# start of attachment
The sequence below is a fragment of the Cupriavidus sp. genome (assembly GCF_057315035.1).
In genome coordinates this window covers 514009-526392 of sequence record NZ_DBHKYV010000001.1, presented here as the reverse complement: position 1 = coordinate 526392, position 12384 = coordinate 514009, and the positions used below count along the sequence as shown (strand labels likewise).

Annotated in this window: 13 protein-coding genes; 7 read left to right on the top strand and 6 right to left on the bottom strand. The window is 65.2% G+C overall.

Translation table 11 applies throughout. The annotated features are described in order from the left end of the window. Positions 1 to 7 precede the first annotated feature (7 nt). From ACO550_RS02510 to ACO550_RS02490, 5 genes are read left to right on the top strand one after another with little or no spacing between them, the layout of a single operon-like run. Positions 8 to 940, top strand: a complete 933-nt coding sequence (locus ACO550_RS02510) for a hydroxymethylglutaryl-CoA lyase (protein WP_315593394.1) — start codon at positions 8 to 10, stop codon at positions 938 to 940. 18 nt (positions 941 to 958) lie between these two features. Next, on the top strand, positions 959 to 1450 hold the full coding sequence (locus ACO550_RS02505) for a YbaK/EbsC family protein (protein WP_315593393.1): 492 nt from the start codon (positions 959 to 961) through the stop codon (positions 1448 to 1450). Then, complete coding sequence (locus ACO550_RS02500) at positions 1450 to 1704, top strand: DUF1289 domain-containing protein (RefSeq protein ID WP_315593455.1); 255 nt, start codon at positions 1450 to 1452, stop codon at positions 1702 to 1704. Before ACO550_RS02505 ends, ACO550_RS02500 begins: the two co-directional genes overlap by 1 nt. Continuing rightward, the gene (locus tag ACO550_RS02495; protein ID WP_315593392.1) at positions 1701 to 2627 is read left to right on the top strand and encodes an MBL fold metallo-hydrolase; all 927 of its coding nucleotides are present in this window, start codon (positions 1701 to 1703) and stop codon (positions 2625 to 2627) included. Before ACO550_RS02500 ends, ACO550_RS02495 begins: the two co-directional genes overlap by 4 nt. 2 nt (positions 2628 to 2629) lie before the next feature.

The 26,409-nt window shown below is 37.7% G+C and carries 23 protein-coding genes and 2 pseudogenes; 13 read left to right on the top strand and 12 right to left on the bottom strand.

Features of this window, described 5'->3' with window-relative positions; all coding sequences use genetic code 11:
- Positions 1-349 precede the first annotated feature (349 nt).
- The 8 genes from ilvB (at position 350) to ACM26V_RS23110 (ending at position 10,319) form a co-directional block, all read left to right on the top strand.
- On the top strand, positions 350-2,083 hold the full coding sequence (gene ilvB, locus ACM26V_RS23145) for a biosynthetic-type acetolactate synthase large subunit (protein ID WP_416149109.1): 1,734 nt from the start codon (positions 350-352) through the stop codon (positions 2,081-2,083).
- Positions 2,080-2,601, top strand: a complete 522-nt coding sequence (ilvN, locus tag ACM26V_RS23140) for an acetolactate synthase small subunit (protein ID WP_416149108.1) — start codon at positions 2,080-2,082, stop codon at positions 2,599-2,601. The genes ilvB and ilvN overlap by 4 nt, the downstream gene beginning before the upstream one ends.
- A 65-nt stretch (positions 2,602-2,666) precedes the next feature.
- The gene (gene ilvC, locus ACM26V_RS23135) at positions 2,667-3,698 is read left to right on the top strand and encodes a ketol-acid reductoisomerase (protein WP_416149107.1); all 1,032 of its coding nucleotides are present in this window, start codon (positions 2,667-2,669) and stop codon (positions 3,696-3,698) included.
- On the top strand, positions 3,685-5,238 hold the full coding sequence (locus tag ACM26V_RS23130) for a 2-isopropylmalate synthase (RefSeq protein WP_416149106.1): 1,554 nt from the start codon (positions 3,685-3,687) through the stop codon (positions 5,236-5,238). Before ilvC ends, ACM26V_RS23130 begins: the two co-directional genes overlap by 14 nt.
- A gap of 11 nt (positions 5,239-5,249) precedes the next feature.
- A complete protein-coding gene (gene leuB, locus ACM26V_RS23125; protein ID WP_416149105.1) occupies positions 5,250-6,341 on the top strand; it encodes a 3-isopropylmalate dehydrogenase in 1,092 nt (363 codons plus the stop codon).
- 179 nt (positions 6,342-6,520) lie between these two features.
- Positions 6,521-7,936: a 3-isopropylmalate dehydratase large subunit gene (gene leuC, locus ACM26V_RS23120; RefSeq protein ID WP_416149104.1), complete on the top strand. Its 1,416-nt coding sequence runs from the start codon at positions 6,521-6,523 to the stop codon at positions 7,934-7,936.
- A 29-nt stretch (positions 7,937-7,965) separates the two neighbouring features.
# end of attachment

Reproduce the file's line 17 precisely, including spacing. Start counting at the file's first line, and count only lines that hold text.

- Positions 6,521-7,936: a 3-isopropylmalate dehydratase large subunit gene (gene leuC, locus ACM26V_RS23120; RefSeq protein ID WP_416149104.1), complete on the top strand. Its 1,416-nt coding sequence runs from the start codon at positions 6,521-6,523 to the stop codon at positions 7,934-7,936.